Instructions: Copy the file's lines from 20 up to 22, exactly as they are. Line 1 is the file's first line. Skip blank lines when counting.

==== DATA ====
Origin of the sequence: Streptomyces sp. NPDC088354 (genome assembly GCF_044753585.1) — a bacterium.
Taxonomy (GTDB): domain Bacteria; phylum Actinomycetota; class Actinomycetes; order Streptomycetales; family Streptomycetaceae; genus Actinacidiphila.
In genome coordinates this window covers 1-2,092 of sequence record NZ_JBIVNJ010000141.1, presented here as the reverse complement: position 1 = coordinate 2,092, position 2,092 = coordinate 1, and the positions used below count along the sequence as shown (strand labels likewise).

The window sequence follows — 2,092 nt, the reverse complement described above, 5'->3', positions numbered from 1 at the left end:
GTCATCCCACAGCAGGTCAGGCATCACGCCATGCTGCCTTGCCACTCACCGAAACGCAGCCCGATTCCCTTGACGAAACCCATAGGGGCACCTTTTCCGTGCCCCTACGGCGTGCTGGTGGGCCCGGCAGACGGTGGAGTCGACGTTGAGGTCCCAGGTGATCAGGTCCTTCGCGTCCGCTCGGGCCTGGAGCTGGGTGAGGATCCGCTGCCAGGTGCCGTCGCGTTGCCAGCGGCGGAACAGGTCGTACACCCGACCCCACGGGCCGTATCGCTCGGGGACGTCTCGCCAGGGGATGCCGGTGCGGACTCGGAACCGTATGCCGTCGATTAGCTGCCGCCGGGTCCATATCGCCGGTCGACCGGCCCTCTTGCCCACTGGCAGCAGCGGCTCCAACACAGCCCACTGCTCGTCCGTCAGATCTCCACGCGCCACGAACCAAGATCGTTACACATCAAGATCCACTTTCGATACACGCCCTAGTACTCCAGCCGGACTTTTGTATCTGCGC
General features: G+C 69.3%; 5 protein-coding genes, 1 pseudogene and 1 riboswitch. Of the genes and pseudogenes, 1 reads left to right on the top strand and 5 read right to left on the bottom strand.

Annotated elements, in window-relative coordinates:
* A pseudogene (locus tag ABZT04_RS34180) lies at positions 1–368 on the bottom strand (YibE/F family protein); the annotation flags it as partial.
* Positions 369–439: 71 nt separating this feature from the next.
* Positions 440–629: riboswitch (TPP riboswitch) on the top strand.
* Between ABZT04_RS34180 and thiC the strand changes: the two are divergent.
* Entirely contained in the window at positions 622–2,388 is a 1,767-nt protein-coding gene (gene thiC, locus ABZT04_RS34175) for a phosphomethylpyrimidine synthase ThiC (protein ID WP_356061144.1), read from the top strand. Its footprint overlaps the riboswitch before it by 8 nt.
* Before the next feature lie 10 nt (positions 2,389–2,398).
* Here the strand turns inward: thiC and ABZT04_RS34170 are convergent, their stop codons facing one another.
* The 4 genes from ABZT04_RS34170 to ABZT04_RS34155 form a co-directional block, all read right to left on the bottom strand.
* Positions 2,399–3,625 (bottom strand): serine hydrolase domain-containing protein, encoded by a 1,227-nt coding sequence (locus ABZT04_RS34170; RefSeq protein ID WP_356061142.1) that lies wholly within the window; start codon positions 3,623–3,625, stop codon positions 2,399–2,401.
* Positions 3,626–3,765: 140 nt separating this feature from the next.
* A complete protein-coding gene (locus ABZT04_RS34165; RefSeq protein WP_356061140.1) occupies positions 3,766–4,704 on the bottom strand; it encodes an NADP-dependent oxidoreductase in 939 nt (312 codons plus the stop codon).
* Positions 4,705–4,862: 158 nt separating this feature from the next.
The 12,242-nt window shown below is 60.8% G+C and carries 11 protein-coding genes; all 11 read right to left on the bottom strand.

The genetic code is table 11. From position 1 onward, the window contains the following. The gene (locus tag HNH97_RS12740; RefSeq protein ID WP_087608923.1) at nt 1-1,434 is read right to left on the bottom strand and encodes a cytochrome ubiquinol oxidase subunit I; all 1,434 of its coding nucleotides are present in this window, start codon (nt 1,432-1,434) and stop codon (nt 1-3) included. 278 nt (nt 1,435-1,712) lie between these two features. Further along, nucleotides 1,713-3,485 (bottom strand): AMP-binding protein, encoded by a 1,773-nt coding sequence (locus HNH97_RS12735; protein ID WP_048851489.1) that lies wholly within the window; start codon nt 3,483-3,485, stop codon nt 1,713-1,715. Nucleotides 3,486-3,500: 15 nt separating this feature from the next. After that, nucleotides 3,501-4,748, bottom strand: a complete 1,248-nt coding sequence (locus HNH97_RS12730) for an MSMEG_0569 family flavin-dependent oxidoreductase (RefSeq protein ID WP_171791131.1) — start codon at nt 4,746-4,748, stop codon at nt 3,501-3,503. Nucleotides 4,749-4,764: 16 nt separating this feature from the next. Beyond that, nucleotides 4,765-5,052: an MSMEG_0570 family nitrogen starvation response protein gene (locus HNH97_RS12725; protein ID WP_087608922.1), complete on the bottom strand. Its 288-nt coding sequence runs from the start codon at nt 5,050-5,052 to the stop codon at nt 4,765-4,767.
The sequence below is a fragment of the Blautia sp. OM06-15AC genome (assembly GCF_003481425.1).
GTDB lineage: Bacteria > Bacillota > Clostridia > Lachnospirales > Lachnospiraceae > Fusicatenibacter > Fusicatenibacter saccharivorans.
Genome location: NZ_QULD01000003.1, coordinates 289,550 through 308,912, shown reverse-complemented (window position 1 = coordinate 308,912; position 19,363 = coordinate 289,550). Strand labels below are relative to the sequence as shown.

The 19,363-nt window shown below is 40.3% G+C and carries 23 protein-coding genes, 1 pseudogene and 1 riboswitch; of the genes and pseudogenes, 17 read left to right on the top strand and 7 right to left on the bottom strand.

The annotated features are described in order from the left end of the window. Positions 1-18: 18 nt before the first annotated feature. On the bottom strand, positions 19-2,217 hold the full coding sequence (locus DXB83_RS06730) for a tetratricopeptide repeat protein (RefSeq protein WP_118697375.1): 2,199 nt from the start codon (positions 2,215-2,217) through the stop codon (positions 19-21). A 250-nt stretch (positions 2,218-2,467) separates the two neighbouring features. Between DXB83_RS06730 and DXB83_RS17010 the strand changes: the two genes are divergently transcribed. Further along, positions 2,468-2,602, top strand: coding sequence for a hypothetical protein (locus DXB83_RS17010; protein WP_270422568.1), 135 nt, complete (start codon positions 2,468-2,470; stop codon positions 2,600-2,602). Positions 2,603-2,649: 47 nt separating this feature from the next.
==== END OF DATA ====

The 12,242-nt window shown below is 60.8% G+C and carries 11 protein-coding genes; all 11 read right to left on the bottom strand.

The genetic code is table 11. From position 1 onward, the window contains the following. The gene (locus tag HNH97_RS12740; RefSeq protein ID WP_087608923.1) at nt 1-1,434 is read right to left on the bottom strand and encodes a cytochrome ubiquinol oxidase subunit I; all 1,434 of its coding nucleotides are present in this window, start codon (nt 1,432-1,434) and stop codon (nt 1-3) included. 278 nt (nt 1,435-1,712) lie between these two features. Further along, nucleotides 1,713-3,485 (bottom strand): AMP-binding protein, encoded by a 1,773-nt coding sequence (locus HNH97_RS12735; protein ID WP_048851489.1) that lies wholly within the window; start codon nt 3,483-3,485, stop codon nt 1,713-1,715. Nucleotides 3,486-3,500: 15 nt separating this feature from the next. After that, nucleotides 3,501-4,748, bottom strand: a complete 1,248-nt coding sequence (locus HNH97_RS12730) for an MSMEG_0569 family flavin-dependent oxidoreductase (RefSeq protein ID WP_171791131.1) — start codon at nt 4,746-4,748, stop codon at nt 3,501-3,503. Nucleotides 4,749-4,764: 16 nt separating this feature from the next. Beyond that, nucleotides 4,765-5,052: an MSMEG_0570 family nitrogen starvation response protein gene (locus HNH97_RS12725; protein ID WP_087608922.1), complete on the bottom strand. Its 288-nt coding sequence runs from the start codon at nt 5,050-5,052 to the stop codon at nt 4,765-4,767.
The sequence below is a fragment of the Blautia sp. OM06-15AC genome (assembly GCF_003481425.1).